|Publication number||US4012655 A|
|Application number||US 05/601,859|
|Publication date||Mar 15, 1977|
|Filing date||Aug 4, 1975|
|Priority date||Feb 3, 1975|
|Publication number||05601859, 601859, US 4012655 A, US 4012655A, US-A-4012655, US4012655 A, US4012655A|
|Inventors||Charles I. McVey, O. Manuel Uy|
|Original Assignee||General Electric Company|
|Export Citation||BiBTeX, EndNote, RefMan|
|Patent Citations (6), Referenced by (8), Classifications (10), Legal Events (1)|
|External Links: USPTO, USPTO Assignment, Espacenet|
This is a continuation-in-part of application Ser. No. 546,224 filed Feb. 3, 1975 which is a division of application Ser. No. 404,178 filed Oct. 9, 1973, now U.S. Pat. No. 3,879,625 -- McVey and Uy, issued Apr. 22, 1975.
The invention relates to heat and light-reflective coatings on fused silica lamp envelopes operating at high temperatures and is particularly concerned with improving the coating strength and adherence.
High intensity metal halide lamps such as disclosed in U.S. Pat. No. 3,234,421 -- Reiling, are widely used for commercial, industrial, and outdoor lighting. In appearance these lamps resemble a conventional high pressure mercury vapor lamp comprising a quartz arc tube mounted within a glass outer jacket provided with a screw base at one end. Thermionic electrodes are mounted in the ends of the arc tube which contains a quantity of mercury and metal halides along with an inert gas for starting purposes. One commercially available lamp contains mercury, sodium iodide, thallium iodide and indium iodide, whereas another contains mercury, sodium iodide, scandium iodide and thorium iodide.
The portions of the arc chamber behind the electrodes, that is the ends of the arc tube, are the coolest regions in normal operation of such lamps. In the absence of special measures to raise the temperature of the ends, too much of the metal halide such as sodium iodide may remain condensed on the envelope wall behind the electrodes. To prevent this and cause the lamp to achieve its proper efficiency, heat and light reflective coatings are generally applied to the ends of the arc tube, sometimes to the lower end only in vertically operated lamps. A coating which has been widely used is described in U.S. Pat. No. 3,374,377 -- Cook, "Metal Vapor Lamp Coating," issued Mar. 19, 1968 and consists essentially of zirconium oxide ZrO2.
While a zirconium oxide coating has been quite satisfactory in respect of reflectivity and avoidance of darkening or release of deleterious gases into the interenvelope space, it is quite fragile and will not withstand abrasion. Bumping of lamps during handling and even the mere heating and cooling from intermittent operation may cause the coating to flake off. This contributes to nonuniformity in color from lamp to lamp and creates an appearance defect. Also the coating is limited in thickness, and thicker coatings having greater reflectivity are desirable. An aluminum oxide coating of equal reflectivity is even more fragile.
The object of the invention is to improve the adherence and coating strength of optically reflective coatings of zirconium oxide or aluminum oxide on a fused silica discharge tube. By fused silica it is intended to include quartz and quartz-like glasses, such as those comprising 96% silica and up, some of which are sold under the trademark Vycor.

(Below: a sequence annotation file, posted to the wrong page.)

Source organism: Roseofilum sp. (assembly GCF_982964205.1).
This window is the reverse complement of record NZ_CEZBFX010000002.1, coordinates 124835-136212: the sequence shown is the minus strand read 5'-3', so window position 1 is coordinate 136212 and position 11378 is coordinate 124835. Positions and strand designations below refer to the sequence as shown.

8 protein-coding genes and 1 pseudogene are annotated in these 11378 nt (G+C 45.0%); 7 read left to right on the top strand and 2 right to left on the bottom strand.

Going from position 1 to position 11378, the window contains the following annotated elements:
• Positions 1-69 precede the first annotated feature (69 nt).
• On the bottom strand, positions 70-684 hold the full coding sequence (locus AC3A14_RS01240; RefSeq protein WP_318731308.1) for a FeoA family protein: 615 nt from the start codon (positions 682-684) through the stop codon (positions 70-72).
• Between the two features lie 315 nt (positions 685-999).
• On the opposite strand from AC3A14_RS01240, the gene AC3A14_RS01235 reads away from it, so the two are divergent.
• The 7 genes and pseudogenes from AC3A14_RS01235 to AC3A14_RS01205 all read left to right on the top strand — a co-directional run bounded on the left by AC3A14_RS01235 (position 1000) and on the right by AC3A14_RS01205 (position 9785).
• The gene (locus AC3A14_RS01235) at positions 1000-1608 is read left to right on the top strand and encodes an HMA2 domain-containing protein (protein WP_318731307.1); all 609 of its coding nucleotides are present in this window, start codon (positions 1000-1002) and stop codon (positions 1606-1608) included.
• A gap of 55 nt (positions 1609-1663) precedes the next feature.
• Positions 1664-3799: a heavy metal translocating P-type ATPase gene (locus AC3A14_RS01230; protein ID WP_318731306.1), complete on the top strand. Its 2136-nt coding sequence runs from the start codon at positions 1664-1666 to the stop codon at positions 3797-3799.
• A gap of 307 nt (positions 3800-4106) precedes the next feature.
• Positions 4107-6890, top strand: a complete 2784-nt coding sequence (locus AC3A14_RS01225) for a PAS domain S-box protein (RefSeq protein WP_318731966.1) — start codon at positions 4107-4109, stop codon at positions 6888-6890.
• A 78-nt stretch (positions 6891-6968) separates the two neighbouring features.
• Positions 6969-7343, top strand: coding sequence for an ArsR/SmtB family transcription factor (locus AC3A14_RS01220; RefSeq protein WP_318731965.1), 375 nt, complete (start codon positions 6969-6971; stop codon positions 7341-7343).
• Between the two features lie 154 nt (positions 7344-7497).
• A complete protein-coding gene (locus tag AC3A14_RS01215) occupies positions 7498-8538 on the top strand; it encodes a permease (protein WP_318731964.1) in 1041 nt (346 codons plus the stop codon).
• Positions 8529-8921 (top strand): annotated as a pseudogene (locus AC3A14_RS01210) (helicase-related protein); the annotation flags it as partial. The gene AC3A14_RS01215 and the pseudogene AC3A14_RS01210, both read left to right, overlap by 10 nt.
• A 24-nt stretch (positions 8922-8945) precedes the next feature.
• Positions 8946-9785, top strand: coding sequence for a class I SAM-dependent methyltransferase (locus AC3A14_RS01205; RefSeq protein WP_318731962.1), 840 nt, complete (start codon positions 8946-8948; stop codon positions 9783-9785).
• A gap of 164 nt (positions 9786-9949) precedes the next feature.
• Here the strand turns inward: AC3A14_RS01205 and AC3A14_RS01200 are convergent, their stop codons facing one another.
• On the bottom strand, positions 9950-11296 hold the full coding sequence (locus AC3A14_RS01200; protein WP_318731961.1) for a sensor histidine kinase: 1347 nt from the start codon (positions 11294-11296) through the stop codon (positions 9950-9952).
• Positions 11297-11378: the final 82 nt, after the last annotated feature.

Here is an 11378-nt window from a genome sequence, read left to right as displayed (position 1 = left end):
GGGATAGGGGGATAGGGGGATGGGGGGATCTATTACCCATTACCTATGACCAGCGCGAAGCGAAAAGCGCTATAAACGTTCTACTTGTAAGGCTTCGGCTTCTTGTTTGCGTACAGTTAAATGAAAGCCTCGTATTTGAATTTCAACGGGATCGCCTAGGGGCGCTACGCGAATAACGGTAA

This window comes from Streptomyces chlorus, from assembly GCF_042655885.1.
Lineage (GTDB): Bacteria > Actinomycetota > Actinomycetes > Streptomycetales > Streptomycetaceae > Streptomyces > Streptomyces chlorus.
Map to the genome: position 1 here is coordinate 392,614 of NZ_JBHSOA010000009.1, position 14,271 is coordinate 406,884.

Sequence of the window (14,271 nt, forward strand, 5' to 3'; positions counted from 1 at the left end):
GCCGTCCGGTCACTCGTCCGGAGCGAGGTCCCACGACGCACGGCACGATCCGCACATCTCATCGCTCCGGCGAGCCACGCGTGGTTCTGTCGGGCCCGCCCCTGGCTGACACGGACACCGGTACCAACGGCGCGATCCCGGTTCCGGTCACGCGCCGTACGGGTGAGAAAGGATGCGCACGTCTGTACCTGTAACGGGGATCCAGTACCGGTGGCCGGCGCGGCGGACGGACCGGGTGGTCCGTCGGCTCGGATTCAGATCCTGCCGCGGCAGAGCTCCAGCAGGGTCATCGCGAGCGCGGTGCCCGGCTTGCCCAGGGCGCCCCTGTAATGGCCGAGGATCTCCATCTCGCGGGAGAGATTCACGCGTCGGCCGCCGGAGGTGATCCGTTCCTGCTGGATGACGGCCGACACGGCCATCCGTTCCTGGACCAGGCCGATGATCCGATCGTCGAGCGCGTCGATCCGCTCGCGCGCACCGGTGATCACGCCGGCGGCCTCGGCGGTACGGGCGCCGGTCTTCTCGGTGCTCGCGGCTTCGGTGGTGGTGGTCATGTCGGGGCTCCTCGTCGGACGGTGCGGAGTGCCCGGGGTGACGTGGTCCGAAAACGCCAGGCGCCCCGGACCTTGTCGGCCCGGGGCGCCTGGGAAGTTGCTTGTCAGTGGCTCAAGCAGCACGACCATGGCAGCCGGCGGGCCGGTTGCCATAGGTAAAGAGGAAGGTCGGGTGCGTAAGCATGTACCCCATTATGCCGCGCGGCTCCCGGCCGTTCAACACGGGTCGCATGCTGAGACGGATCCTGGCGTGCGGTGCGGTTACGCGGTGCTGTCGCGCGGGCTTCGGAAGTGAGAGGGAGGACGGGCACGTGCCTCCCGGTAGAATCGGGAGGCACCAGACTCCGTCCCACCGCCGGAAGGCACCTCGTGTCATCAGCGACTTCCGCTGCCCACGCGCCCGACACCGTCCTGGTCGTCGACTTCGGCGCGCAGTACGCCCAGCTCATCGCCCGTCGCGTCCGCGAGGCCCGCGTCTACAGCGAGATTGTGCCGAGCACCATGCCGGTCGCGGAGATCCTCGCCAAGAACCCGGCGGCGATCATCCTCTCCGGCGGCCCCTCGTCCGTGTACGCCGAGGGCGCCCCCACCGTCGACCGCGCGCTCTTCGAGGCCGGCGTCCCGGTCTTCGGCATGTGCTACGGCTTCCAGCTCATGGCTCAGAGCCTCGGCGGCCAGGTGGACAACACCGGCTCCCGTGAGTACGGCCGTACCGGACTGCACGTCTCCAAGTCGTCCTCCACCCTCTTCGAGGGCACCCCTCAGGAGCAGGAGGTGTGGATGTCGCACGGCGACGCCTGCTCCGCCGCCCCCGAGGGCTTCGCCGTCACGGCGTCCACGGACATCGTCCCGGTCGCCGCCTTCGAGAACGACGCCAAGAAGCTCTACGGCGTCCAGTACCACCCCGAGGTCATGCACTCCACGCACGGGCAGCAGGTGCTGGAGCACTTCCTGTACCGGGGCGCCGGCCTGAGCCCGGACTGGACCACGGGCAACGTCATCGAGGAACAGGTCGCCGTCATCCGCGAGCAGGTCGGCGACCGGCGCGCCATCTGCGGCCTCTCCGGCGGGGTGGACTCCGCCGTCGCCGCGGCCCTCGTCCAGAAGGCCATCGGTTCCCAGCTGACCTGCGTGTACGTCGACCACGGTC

In accordance with our invention, adherence of the refractory metal oxide coating is improved severalfold by an adhesion layer consisting of very fine aluminum oxide (colloidal) and boric oxide powders which are heated to a sufficient temperature, greater than 460° C., the melting point of boric oxide, to react the boric oxide chemically with the silica surface, the colloidal aluminum oxide, and the refractory metal oxide particles which may be ZrO2 or Al2 O3.
The adhesion layer may be applied as a distinct intermediate layer and the refractory metal oxide particles applied thereover, or the adhesion components and the refractory metal oxide particles may be mixed and applied together. For instance, the fused silica tube may be dipped into a suspension of the colloidal aluminum oxide and boric oxide powders and the coating allowed to dry. The coating of refractory metal oxide particles is then applied and may be applied alone or may first be admixed with colloidal aluminum oxide and boric oxide powders for even greater coating strength if desired. The silica tube is then heated to a temperature greater than 460° C. The mixed adhesion components and refractory metal oxide particles may also be applied directly without a precoat. The improved coating strength prevents flaking off and permits the use of a thicker layer of ZrO2 or Al2 O3 reflective particles for higher optical and thermal reflection than previously possible.
In the past zirconium oxide was preferred for the reflective coating on metal halide lamps because its higher index of refraction permitted a thinner layer to suffice than when aluminum oxide was used. This avoided the problem of lack of adequate adhesion and permitted a thinner layer to be used. Our invention has made possible the good adherence of either aluminum oxide or zirconium oxide by means of an adhesion coat. For many applications, aluminum oxide is now prepared because it provides adequate reflectivity and is lower in cost. Also alumina is available in much purer form than zirconia at a reasonable price, whereby it has less tendency to darken and a white coat throughout life is achieved.